The above deeds get you very good PR, and word of mouth is about the best advertising you can get. But there is much more to know:  some people have, as their raison d'être, web sites and blogs where they will criticize all of the things I have been defending. In all of the years I have been doing this, not one of these people have ever modified their views. It stands to reason, thus, that you can waste an awful lot of time trying to convince them otherwise. Some of them might not even publish your response unless they think that they can "one up you" in some manner. You will also notice just about the whole catalogue of logical fallacies in what they write. Don't think, for an instant, that they are just misinformed about a few things and you can set things right -- they have probably heard it all before and will have their stock answers all ready for you. For their other reader's benefit, they will also know ways to make you look uninformed, instead. They might even then attack your relatives, lift pictures from your web site to attack you with, and so on. For most people, this is such an unpleasant experience that they will stop trying to set the record straight. Remember, these hate-mongers identity is all wrapped up in what they do, and they are not looking for solutions. If that actually happened, what on earth would they do then? I'm not saying that it is always a waste of time replying to them. If you are good enough, you can slip a few things into the reply that you know that they will not pick up on, but some of their reader's might. Just be aware of the difficulty of the task and the sort of things that could then happen.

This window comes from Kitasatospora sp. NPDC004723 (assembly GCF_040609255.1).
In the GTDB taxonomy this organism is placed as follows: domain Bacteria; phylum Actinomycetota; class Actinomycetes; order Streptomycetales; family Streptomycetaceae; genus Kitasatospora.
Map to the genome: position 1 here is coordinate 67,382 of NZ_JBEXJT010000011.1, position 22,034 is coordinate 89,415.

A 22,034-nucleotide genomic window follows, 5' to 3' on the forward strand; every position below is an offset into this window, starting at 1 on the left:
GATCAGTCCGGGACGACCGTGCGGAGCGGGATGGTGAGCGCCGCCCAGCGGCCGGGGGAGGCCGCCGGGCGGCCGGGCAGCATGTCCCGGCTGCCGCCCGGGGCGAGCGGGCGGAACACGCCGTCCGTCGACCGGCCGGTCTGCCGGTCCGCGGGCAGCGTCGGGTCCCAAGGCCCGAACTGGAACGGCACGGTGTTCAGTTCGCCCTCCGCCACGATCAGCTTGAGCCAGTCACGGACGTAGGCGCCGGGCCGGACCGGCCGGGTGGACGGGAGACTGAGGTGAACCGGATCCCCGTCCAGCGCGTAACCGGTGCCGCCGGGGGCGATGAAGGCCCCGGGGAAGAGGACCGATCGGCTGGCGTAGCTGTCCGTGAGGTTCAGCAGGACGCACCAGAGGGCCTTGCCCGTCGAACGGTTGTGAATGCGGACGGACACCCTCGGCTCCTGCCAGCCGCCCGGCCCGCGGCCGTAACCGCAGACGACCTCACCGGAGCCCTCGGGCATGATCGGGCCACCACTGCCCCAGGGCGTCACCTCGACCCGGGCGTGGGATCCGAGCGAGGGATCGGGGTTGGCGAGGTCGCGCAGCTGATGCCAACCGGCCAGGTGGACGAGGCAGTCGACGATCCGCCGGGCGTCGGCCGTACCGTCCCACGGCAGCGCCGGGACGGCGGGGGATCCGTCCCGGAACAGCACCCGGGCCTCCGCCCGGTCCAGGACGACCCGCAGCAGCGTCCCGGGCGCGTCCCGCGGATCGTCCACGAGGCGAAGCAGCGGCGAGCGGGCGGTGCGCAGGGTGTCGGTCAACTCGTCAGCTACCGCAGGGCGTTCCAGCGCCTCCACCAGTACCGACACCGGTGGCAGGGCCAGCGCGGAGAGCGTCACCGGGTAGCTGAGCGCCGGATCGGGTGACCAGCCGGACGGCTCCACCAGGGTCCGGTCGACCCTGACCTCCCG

If you are being libelled, if they are taking images without permission, then you can launch legal proceedings against them if you wish. If the court finds in your favor, then whatever company hosts their site or blog, will then take it down and prevent them from just starting a new one. You usually will need a court decision, but some companies might just help you without one. Some of us hold such actions in abeyance if we think that what they are doing is actually harming them more. A method that I have used in the past on other sorts of matters is to lure someone into doing something actionable, and then nail them for it at that point. My wife used to say I was very good at "poking people with sticks". When we had our company, difficult client's phone calls were often transferred to me. After a while, some of these (especially "project managers") would change their tune as soon as my wife told them "I should let you speak to John about that". One of my employees once suggested placing a "Beware of John" sign on the front gate.